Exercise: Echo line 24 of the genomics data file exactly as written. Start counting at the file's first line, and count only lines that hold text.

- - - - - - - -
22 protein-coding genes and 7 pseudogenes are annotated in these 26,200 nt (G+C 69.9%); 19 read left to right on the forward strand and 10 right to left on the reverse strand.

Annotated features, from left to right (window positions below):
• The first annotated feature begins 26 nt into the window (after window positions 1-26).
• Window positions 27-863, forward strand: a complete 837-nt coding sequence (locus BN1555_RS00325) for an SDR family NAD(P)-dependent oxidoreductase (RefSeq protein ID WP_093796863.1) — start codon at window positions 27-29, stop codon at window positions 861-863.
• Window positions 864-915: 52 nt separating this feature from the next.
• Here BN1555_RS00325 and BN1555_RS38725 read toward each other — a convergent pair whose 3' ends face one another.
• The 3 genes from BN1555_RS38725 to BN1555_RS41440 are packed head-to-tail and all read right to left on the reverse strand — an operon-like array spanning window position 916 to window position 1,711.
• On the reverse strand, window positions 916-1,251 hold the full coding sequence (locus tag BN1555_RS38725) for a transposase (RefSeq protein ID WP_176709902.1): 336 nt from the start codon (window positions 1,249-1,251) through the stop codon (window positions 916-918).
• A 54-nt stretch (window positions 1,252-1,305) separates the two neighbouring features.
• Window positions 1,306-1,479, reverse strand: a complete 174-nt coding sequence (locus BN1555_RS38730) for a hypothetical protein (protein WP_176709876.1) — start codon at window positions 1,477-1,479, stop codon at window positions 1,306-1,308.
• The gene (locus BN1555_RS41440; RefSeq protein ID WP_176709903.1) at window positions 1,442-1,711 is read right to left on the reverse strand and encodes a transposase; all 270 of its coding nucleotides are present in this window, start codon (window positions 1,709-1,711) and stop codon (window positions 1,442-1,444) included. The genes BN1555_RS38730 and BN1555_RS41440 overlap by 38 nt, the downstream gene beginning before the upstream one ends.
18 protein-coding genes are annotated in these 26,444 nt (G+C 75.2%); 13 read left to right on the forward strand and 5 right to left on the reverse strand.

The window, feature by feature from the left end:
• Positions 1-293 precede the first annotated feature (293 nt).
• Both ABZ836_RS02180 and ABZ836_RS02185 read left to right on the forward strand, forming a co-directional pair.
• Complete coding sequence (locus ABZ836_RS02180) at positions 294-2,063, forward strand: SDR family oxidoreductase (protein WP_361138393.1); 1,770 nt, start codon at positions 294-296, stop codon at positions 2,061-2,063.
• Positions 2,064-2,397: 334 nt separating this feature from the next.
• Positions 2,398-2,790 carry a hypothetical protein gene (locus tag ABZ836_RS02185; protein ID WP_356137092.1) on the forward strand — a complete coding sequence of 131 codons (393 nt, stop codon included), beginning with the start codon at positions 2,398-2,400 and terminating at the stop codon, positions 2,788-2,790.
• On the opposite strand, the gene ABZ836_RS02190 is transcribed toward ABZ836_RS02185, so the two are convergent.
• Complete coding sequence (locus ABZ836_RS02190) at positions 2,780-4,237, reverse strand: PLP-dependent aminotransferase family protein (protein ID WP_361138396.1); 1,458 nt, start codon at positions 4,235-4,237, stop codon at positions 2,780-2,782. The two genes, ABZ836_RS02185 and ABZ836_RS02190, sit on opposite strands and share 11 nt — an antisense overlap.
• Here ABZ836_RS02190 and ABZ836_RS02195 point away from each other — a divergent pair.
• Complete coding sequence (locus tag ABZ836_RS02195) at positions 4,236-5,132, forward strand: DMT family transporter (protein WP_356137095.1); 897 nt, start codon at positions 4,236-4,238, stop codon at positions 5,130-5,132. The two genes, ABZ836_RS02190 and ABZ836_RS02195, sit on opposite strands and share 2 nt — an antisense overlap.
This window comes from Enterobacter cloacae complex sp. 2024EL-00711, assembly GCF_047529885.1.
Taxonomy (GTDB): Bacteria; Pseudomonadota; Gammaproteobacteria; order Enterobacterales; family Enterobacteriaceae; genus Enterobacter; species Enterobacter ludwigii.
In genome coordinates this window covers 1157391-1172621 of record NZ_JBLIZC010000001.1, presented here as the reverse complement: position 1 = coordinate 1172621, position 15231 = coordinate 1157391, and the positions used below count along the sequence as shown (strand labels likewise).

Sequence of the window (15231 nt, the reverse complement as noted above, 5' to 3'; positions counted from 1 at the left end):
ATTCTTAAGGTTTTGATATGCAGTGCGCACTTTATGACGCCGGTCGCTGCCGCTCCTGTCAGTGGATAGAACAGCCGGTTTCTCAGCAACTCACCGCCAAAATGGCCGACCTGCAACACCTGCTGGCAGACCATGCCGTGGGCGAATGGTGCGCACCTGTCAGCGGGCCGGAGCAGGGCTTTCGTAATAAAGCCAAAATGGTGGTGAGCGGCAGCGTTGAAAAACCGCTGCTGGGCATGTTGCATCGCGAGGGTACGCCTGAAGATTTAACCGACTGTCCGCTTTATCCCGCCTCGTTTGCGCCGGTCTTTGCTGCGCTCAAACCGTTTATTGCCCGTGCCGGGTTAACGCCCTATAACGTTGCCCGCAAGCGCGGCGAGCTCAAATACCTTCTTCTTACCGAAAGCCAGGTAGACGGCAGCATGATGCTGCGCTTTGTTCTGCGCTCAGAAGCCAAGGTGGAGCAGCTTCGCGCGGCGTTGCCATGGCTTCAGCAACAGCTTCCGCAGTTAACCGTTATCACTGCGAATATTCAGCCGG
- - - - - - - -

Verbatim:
Taxonomy (GTDB): Bacteria; Pseudomonadota; Gammaproteobacteria; order Enterobacterales; family Enterobacteriaceae; genus Enterobacter; species Enterobacter ludwigii.